Marriage on the edge
Gone Girl, both the book which has sold 8.5 million copies and the movie, has touched a nerve. As I settled into my seat to watch the film with a friend, clusters of women chatted around us. I realized that the movie had inspired many girls’ nights out.
Using the unscientific method of listening to theater murmurings, I learned several things about the audience. First, most of the women had read the book and knew what to expect. Second, most of the men in the audience had not read the book, and the plot took them by surprise. Finally, the women in the theater shared a subtle current of delight over the agency of the main character.
Ben Affleck and Rosamund Pike star as the gorgeous Nick and Amy Dunne. The story opens on their fifth anniversary, when Nick comes home and finds evidence of violence in his living room. His beautiful wife is missing.
Gone Girl seems to be the story of a husband who has killed his wife and is trying to get away with it. Certainly Nick is no angel. As the couple’s story emerges we learn that he’s been inattentive, indifferent, and even cruel to his wife. He has misspent money, ignored Amy’s social isolation, and even had an affair (Emily Ratajkowski). But midway through the film the theory of Nick’s guilt is abruptly challenged.
Amy is smart, unflinching, and sociopathic. Gillian Flynn, who wrote both the book and the screenplay, deftly shows the significance of a person’s perceived image. Amy’s image of herself is, at least in part, based on a fictionalized persona. When she was a child her parents wrote a book series with an “Amazing Amy” heroine. Years later Amy still lives in the shadow of that character. As the plot progresses, we see that both Amy and Nick live out false images of themselves.
Flynn’s brilliance is in placing Nick and Amy’s fictional marriage on the teetering edge between ordinary marriages and evil ones. Her married readers and viewers are right on that cliff with Nick and Amy. We identify with the normal difficulties of their married life. We know that image plays a role in marriage and that behind closed doors things can shift. And we know that we can’t fully know our own partners—there’s a part of another human being that is always a mystery. When the story reveals the evil next to the mundane, the audience feels the rush of both recognition and horror.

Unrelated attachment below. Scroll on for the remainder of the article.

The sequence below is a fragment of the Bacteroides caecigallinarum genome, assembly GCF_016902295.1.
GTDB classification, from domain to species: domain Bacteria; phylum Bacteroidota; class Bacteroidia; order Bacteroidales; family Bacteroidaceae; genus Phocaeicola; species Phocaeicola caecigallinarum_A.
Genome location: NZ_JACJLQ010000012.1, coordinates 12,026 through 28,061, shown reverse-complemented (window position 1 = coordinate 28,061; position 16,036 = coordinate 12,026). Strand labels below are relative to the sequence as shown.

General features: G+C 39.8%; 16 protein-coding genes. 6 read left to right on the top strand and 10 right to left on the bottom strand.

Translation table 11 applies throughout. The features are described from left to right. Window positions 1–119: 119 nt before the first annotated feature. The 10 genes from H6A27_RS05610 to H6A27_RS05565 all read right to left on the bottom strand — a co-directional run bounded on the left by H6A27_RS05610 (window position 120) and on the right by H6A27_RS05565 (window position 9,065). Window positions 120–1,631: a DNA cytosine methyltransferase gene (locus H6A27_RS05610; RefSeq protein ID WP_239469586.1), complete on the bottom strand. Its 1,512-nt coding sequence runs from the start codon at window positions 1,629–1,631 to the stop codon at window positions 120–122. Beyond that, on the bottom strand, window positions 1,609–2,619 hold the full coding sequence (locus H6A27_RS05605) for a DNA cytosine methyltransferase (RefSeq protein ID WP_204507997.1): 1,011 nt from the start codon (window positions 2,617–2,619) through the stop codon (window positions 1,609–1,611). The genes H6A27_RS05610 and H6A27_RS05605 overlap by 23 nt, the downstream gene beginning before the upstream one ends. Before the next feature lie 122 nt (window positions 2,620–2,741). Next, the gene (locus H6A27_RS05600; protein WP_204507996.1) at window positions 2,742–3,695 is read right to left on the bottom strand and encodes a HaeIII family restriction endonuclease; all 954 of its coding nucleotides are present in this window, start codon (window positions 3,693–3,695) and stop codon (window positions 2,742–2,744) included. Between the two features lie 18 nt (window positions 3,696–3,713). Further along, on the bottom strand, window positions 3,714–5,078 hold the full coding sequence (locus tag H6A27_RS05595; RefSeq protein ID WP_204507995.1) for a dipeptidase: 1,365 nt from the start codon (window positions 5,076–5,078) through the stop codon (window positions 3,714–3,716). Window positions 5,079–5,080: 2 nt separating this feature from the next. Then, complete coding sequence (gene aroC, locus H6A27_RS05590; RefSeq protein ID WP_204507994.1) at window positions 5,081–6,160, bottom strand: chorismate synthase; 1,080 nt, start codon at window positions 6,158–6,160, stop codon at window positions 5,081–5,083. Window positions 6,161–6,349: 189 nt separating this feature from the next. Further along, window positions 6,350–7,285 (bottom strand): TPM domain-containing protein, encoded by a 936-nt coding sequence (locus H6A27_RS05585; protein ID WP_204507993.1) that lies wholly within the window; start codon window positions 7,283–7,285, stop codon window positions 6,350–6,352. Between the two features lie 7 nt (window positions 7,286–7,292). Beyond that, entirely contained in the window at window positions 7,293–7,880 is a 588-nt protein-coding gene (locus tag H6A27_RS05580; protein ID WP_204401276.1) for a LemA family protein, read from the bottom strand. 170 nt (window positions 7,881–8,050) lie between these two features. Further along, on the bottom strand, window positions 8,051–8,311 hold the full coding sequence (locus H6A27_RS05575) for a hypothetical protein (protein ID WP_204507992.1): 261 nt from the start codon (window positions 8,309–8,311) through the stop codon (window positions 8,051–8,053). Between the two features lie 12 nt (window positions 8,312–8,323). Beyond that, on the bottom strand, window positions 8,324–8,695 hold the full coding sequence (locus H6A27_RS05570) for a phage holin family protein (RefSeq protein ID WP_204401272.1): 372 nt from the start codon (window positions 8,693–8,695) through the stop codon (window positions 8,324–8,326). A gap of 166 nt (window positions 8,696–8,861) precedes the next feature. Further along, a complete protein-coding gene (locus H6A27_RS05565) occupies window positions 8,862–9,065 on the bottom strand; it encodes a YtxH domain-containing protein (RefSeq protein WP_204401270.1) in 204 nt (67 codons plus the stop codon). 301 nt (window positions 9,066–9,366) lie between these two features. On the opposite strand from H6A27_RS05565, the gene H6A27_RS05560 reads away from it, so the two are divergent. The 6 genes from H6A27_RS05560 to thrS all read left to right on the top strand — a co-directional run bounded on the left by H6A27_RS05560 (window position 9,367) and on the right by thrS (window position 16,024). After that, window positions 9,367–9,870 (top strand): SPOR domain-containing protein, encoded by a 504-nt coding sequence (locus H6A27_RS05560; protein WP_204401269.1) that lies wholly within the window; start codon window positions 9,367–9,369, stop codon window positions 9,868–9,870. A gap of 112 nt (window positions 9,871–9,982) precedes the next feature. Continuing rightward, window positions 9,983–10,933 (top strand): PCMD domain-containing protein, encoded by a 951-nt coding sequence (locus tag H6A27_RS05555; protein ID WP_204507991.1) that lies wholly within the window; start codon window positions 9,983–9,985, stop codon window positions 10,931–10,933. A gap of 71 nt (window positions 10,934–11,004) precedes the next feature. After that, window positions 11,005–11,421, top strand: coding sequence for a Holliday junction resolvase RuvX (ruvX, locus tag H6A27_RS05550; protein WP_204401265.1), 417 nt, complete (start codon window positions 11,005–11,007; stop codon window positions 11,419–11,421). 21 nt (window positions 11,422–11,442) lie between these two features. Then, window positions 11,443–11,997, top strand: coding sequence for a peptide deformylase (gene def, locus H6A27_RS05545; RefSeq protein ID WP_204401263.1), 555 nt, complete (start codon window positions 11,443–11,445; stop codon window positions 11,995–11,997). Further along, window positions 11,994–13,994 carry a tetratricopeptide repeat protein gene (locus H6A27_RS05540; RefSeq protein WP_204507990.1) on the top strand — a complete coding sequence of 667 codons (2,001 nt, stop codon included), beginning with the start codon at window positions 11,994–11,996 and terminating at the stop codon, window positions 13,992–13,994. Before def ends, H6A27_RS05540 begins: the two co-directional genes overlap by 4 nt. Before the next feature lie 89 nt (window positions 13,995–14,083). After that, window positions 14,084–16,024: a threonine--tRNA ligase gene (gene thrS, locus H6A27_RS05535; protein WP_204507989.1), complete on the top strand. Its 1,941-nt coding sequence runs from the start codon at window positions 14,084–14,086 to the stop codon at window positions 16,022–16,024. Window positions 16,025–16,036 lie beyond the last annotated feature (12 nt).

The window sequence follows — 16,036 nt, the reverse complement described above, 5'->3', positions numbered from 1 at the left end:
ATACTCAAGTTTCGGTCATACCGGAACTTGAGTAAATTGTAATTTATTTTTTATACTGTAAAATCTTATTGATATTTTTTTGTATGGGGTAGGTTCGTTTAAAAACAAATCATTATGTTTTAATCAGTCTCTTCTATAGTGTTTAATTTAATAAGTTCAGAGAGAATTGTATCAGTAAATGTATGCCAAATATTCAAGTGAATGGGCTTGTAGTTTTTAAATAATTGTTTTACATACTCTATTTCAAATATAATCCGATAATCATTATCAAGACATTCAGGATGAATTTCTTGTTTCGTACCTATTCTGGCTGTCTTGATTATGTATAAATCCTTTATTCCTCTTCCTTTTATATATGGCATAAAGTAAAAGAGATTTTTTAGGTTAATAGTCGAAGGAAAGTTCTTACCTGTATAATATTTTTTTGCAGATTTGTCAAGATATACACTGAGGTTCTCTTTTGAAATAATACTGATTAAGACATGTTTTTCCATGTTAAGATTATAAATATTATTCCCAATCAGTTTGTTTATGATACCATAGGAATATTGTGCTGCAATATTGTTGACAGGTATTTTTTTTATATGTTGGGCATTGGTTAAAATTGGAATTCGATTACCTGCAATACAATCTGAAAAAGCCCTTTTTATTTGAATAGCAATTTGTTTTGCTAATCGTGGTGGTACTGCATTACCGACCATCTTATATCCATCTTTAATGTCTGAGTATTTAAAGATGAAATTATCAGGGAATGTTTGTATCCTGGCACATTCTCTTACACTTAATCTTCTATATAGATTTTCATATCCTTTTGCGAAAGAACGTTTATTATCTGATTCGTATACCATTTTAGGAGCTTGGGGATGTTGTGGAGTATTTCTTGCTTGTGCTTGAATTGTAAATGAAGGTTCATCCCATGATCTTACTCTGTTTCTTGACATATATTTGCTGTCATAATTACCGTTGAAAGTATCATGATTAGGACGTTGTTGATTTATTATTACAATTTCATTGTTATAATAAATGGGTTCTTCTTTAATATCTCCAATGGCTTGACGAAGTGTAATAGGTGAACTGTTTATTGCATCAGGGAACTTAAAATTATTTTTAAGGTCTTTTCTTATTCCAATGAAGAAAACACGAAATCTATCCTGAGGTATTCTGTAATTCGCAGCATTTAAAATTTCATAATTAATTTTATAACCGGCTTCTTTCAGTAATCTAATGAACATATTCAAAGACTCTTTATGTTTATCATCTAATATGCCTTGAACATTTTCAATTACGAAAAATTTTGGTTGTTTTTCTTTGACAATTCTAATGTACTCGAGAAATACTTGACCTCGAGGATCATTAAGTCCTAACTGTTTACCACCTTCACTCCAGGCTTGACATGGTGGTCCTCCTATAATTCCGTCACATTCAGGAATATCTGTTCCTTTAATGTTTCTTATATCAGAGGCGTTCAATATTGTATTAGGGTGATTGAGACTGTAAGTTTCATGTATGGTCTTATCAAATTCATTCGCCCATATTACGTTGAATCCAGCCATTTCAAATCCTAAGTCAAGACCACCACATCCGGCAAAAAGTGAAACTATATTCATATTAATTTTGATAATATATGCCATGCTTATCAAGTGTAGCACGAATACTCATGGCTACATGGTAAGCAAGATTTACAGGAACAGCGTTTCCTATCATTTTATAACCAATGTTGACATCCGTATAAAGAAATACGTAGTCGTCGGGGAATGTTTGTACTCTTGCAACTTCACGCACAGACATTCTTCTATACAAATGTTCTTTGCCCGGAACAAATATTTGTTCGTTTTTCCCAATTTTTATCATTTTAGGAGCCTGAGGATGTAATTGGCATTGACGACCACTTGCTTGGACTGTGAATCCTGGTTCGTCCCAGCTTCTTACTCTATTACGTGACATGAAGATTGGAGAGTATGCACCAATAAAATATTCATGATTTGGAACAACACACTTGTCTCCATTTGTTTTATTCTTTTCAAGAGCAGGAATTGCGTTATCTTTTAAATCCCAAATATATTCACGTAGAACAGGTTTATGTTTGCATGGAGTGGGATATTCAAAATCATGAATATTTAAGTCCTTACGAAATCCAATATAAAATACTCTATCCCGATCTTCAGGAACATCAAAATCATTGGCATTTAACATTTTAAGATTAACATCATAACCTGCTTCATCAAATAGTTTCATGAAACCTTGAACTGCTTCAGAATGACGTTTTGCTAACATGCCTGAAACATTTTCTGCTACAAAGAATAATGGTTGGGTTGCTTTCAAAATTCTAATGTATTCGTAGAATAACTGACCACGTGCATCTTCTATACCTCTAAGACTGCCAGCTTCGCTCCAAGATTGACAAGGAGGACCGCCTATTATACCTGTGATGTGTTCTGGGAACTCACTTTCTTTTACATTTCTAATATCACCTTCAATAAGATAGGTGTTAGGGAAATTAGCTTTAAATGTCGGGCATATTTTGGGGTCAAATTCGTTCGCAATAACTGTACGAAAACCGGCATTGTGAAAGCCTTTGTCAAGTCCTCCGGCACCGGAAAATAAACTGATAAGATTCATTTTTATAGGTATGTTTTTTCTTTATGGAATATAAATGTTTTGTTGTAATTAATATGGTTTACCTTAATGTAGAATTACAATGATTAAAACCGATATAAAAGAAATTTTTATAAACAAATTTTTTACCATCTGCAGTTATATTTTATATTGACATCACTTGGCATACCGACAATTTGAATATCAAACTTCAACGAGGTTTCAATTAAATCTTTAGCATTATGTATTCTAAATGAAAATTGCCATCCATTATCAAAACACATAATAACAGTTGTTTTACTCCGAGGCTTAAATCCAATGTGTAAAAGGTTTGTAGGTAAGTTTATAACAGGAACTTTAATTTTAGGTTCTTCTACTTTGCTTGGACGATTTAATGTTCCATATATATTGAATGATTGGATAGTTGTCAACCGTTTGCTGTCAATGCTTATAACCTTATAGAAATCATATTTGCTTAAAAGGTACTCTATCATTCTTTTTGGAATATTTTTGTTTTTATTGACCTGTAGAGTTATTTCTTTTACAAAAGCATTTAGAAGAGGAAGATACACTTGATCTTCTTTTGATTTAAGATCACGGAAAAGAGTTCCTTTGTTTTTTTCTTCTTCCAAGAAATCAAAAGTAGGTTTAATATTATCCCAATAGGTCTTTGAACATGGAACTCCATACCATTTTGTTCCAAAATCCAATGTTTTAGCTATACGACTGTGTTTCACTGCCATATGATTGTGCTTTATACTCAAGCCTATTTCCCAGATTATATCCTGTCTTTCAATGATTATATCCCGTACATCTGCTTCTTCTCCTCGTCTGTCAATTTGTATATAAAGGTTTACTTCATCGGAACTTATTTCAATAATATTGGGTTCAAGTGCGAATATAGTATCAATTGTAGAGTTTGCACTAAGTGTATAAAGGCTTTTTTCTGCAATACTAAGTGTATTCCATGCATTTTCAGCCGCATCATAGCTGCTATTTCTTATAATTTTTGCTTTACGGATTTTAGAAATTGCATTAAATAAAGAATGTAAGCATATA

This juxtaposition is encapsulated in the dialogue. “You’re delusional,” Nick says to Amy. “I mean, you’re insane. . . . I loved you, and then all we did was resent each other, try to control each other. We caused each other pain.”
Amy—cold and beautiful—smiles and says, “That’s marriage.”
And the audience laughs. We laugh because part of that is true. We laugh because it’s horrifying and because we are related to this couple and because we’re not this couple.
Flynn is a darkly feminist Stephen King, writing thrillers that center on women who’ve been twisted by a misogynistic world. Flynn has been accused of hating women. I disagree. She presents the truth of what can happen to women in a world that diminishes them. She nudges that truth just past reality—far enough for the women in the theater to sit at a safe distance from it but near enough that a hidden part of our psyches can cheer for Amy.
This dark portrayal of gender and relationships makes Gone Girl riveting.